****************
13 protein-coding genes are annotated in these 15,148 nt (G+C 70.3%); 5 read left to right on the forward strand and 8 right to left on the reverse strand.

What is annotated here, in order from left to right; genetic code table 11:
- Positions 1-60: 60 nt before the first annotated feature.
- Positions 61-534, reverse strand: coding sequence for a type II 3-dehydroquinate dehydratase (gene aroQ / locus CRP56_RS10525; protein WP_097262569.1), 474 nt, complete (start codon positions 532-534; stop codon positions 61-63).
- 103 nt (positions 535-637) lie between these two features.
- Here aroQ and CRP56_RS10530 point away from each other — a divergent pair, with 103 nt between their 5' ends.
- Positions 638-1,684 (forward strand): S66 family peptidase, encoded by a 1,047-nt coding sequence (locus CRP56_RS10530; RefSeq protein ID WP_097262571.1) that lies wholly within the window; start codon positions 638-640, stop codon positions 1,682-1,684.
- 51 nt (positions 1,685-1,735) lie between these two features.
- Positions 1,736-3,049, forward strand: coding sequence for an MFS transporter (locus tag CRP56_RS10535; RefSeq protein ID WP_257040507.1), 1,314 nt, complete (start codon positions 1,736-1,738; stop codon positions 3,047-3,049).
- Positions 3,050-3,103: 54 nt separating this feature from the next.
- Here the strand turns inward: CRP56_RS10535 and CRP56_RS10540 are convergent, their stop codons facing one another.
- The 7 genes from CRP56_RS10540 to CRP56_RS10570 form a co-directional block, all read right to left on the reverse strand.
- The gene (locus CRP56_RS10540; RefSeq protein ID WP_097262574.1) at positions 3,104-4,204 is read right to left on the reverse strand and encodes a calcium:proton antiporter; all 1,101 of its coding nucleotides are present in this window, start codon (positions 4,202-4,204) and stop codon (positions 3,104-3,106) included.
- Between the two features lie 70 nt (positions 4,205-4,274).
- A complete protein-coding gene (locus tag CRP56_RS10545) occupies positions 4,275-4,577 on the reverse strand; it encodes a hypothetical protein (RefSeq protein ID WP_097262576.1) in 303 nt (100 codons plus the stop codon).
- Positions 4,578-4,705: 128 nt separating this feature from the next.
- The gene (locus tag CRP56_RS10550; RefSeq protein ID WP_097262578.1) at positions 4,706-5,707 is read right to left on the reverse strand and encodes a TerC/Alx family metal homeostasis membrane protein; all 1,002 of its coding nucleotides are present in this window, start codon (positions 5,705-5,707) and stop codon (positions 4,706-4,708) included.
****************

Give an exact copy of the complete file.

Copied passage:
13 protein-coding genes are annotated in these 15,148 nt (G+C 70.3%); 5 read left to right on the forward strand and 8 right to left on the reverse strand.

What is annotated here, in order from left to right; genetic code table 11:
- Positions 1-60: 60 nt before the first annotated feature.
- Positions 61-534, reverse strand: coding sequence for a type II 3-dehydroquinate dehydratase (gene aroQ / locus CRP56_RS10525; protein WP_097262569.1), 474 nt, complete (start codon positions 532-534; stop codon positions 61-63).
- 103 nt (positions 535-637) lie between these two features.
- Here aroQ and CRP56_RS10530 point away from each other — a divergent pair, with 103 nt between their 5' ends.
- Positions 638-1,684 (forward strand): S66 family peptidase, encoded by a 1,047-nt coding sequence (locus CRP56_RS10530; RefSeq protein ID WP_097262571.1) that lies wholly within the window; start codon positions 638-640, stop codon positions 1,682-1,684.
- 51 nt (positions 1,685-1,735) lie between these two features.
- Positions 1,736-3,049, forward strand: coding sequence for an MFS transporter (locus tag CRP56_RS10535; RefSeq protein ID WP_257040507.1), 1,314 nt, complete (start codon positions 1,736-1,738; stop codon positions 3,047-3,049).
- Positions 3,050-3,103: 54 nt separating this feature from the next.
- Here the strand turns inward: CRP56_RS10535 and CRP56_RS10540 are convergent, their stop codons facing one another.
- The 7 genes from CRP56_RS10540 to CRP56_RS10570 form a co-directional block, all read right to left on the reverse strand.
- The gene (locus CRP56_RS10540; RefSeq protein ID WP_097262574.1) at positions 3,104-4,204 is read right to left on the reverse strand and encodes a calcium:proton antiporter; all 1,101 of its coding nucleotides are present in this window, start codon (positions 4,202-4,204) and stop codon (positions 3,104-3,106) included.
- Between the two features lie 70 nt (positions 4,205-4,274).
- A complete protein-coding gene (locus tag CRP56_RS10545) occupies positions 4,275-4,577 on the reverse strand; it encodes a hypothetical protein (RefSeq protein ID WP_097262576.1) in 303 nt (100 codons plus the stop codon).
- Positions 4,578-4,705: 128 nt separating this feature from the next.
- The gene (locus tag CRP56_RS10550; RefSeq protein ID WP_097262578.1) at positions 4,706-5,707 is read right to left on the reverse strand and encodes a TerC/Alx family metal homeostasis membrane protein; all 1,002 of its coding nucleotides are present in this window, start codon (positions 5,705-5,707) and stop codon (positions 4,706-4,708) included.